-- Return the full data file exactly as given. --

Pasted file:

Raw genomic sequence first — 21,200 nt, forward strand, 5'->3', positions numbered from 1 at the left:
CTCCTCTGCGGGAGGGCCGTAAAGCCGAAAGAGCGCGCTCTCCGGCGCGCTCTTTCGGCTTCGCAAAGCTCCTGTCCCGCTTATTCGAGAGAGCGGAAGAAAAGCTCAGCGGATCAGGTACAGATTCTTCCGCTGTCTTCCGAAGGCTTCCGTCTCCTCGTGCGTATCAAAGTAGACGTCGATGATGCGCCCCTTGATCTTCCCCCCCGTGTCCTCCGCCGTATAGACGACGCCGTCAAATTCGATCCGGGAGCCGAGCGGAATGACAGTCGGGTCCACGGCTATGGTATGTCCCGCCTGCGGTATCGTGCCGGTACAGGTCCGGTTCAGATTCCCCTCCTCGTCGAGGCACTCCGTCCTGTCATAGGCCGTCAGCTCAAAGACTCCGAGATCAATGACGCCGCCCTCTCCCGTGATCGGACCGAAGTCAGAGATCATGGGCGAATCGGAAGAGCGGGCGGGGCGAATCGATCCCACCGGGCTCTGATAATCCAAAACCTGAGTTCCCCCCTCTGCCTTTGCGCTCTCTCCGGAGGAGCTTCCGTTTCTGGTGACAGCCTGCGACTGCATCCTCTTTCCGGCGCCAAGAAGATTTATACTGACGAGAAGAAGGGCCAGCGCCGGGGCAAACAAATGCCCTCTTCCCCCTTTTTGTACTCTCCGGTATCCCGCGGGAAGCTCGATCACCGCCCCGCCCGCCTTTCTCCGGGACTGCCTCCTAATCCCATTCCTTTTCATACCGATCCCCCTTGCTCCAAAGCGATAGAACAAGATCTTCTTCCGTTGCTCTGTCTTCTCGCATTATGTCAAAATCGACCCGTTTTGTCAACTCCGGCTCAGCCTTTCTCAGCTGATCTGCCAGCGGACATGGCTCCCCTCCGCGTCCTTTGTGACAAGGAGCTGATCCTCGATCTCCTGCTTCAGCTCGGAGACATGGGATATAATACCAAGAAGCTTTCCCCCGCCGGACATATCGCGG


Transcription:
Raw genomic sequence first — 21,200 nt, forward strand, 5'->3', positions numbered from 1 at the left:
CTCCTCTGCGGGAGGGCCGTAAAGCCGAAAGAGCGCGCTCTCCGGCGCGCTCTTTCGGCTTCGCAAAGCTCCTGTCCCGCTTATTCGAGAGAGCGGAAGAAAAGCTCAGCGGATCAGGTACAGATTCTTCCGCTGTCTTCCGAAGGCTTCCGTCTCCTCGTGCGTATCAAAGTAGACGTCGATGATGCGCCCCTTGATCTTCCCCCCCGTGTCCTCCGCCGTATAGACGACGCCGTCAAATTCGATCCGGGAGCCGAGCGGAATGACAGTCGGGTCCACGGCTATGGTATGTCCCGCCTGCGGTATCGTGCCGGTACAGGTCCGGTTCAGATTCCCCTCCTCGTCGAGGCACTCCGTCCTGTCATAGGCCGTCAGCTCAAAGACTCCGAGATCAATGACGCCGCCCTCTCCCGTGATCGGACCGAAGTCAGAGATCATGGGCGAATCGGAAGAGCGGGCGGGGCGAATCGATCCCACCGGGCTCTGATAATCCAAAACCTGAGTTCCCCCCTCTGCCTTTGCGCTCTCTCCGGAGGAGCTTCCGTTTCTGGTGACAGCCTGCGACTGCATCCTCTTTCCGGCGCCAAGAAGATTTATACTGACGAGAAGAAGGGCCAGCGCCGGGGCAAACAAATGCCCTCTTCCCCCTTTTTGTACTCTCCGGTATCCCGCGGGAAGCTCGATCACCGCCCCGCCCGCCTTTCTCCGGGACTGCCTCCTAATCCCATTCCTTTTCATACCGATCCCCCTTGCTCCAAAGCGATAGAACAAGATCTTCTTCCGTTGCTCTGTCTTCTCGCATTATGTCAAAATCGACCCGTTTTGTCAACTCCGGCTCAGCCTTTCTCAGCTGATCTGCCAGCGGACATGGCTCCCCTCCGCGTCCTTTGTGACAAGGAGCTGATCCTCGATCTCCTGCTTCAGCTCGGAGACATGGGATATAATACCAAGAAGCTTTCCCCCGCCGGACATATCGCGG